I recently had the opportunity to talk to the good people at LevelVision, an interesting and innovative DOOH network that focuses its sights on reaching in the US the much-coveted college Gen Y demographic – those born between 1978-2000.
The gen-Y’ers present a significantly challenging environment for any in-store digital merchandiser, why? – because The Gen Y’ers are the first generation of children to have grown up with the internet, mobile phones and a steady diet of facebook/myspace for breakfast, text messaging and iphone apps for lunch and Hulu and The Pirate Bay for dinner.
These kids are now young adults that have been “trained from birth” to be message multi-taskers, which means they are prone to ruthlessly filtering out any messages that they feel aren’t important to them, they can mask out what they don’t want to hear (with their iPods) and can easily carve up their attention spans to render even the most engaging only somewhat effective.
And here’s where things get interesting – to meet this particular challenge, LevelVision devised a very clever way of catching the attention of these professional content consumers…
As you can see in the photos above, LevelVision devised a ruggedized, easily deployed, floor mounted screen appliance!
This clever device exploits the documented human behavior that ‘makes’ us look down at the floor, when an unexpected object is placed in our walking path.
A White Paper describing this behavior is available from LevelVision’s website; download here
Bob Martin, LevelVision’s CEO & President was kind enough to speak with me about the company’s business model and outlook for 2009, here are some highlights from our discussion;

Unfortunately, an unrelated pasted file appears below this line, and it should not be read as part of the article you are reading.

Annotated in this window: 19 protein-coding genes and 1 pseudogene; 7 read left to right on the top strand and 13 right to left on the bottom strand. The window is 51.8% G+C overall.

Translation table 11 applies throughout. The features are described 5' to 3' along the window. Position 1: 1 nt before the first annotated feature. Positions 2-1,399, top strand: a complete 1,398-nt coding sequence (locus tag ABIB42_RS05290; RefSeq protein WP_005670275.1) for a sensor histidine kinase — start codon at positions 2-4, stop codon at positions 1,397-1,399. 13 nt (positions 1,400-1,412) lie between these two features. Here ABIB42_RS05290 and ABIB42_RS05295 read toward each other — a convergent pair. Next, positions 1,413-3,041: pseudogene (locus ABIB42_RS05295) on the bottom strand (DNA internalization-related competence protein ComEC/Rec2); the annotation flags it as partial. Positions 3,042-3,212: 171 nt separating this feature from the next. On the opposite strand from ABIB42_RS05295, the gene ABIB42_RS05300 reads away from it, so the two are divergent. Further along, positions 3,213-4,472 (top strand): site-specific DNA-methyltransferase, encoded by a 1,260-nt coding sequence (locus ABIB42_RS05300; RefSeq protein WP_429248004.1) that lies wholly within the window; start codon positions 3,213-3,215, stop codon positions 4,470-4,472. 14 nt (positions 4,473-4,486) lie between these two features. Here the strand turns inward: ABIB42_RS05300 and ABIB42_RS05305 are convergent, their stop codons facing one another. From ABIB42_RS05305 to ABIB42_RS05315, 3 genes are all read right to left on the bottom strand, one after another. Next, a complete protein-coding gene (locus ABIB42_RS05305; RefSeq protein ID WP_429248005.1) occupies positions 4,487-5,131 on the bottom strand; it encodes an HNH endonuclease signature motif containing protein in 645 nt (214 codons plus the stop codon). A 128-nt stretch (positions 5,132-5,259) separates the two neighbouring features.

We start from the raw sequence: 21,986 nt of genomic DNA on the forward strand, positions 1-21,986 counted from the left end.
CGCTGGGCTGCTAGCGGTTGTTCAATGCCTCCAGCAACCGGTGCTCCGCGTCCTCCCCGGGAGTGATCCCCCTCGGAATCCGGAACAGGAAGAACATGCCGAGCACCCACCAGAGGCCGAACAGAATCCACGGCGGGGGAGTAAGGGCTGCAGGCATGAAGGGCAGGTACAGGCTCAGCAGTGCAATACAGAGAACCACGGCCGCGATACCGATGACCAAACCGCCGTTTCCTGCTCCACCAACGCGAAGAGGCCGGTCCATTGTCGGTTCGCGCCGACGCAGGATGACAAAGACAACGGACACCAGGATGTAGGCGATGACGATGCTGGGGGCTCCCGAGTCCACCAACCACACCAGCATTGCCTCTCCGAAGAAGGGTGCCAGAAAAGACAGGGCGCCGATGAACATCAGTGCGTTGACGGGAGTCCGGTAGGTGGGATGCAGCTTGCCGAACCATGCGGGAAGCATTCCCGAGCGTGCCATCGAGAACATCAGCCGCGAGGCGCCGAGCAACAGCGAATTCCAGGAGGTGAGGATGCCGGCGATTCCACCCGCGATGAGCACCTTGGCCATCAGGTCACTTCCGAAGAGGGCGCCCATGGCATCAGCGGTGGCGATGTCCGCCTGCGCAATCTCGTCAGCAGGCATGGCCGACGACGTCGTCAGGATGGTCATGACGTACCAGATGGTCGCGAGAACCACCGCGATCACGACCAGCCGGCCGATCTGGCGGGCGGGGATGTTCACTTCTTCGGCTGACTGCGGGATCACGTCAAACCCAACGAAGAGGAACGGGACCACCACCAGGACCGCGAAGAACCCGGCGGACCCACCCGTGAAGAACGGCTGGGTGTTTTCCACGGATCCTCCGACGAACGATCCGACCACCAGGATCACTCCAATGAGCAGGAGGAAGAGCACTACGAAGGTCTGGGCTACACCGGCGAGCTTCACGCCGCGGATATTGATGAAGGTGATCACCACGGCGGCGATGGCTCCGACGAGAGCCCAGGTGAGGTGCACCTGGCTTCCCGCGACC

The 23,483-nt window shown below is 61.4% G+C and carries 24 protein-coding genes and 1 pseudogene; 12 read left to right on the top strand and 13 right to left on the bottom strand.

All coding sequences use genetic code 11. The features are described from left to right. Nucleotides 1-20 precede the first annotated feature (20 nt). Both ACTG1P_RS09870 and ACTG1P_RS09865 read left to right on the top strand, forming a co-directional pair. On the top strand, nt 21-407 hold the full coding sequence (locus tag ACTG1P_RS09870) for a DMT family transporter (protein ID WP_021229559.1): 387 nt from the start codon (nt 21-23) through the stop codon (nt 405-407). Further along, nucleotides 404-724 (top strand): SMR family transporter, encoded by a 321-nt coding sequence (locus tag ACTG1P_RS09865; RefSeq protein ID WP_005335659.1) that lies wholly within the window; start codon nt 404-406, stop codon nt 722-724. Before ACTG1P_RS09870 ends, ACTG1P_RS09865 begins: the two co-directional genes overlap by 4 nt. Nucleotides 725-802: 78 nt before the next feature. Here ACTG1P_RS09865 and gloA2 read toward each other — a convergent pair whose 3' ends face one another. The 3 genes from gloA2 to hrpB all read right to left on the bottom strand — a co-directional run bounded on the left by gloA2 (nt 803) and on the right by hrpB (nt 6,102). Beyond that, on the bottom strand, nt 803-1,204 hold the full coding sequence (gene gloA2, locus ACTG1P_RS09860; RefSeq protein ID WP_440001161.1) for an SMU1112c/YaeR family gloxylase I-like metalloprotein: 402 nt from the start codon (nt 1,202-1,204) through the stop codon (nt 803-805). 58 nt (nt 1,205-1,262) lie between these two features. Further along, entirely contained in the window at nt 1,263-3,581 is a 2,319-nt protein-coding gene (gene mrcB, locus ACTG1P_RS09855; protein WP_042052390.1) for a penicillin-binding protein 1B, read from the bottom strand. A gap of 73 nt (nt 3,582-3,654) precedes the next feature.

Bob described LevelVision’s business model; “generate revenue on ad sales on networks they own; provide NOC, content and services for a fee on cooperative networks, and fees on the sale or lease of their proprietary equipment solutions” – by the way a counter top version is set for release in Q2 of 2009.
He continued to explain that the networks are 100% owned by LevelVision and is ad revenue based and revenue sharing depending on the situation. LevelVision both sells the ads and works with 3rd parties who sell ads on the network.
*Insider’s info: currently LevelVision uses BroadSign as its distribution platform, but there have been recent rumors floating around that this company is hedging its bets and has started discussions with alternative solution providers in the event that BroadSign ends up in the deadpool.
I then asked Bob about LevelVision’s outlook for 2009 – he said, “the outlook for 2009 is selected growth and expansion. We will be expanding our presence on campus beyond bookstores to student unions and rec centers. We are also actively pursuing strategic relationships on and off campus in an effort to fortify our ability to deliver the Millennial to advertisers”
Based on my understanding of LevelVision’s strategy of creating a unique and engaging form factor, combined with their very smart hardware value-engineering, l am confident that this company really understands what it takes to get a DOOH network launched quickly and operate cost-effectively. AND surprisingly, I think it is just a minor inconvenience that LevelVision has a dependence on BroadSign’s platform – since they do have a flexible hardware platform that can easily facilitate a software migration if need be.
Personally I think that LevelVision’s biggest challenge will be maintaining the “stickiness” of their device, once the novelty of looking down at the floor wears off with their viewers.
Considering what it takes to keep the Gen Y’ers interested in anything these days – I’d say that they will have their hands full coming up with new creative and on-going content that will keep these college kids staring at the floor and walking all over them 😉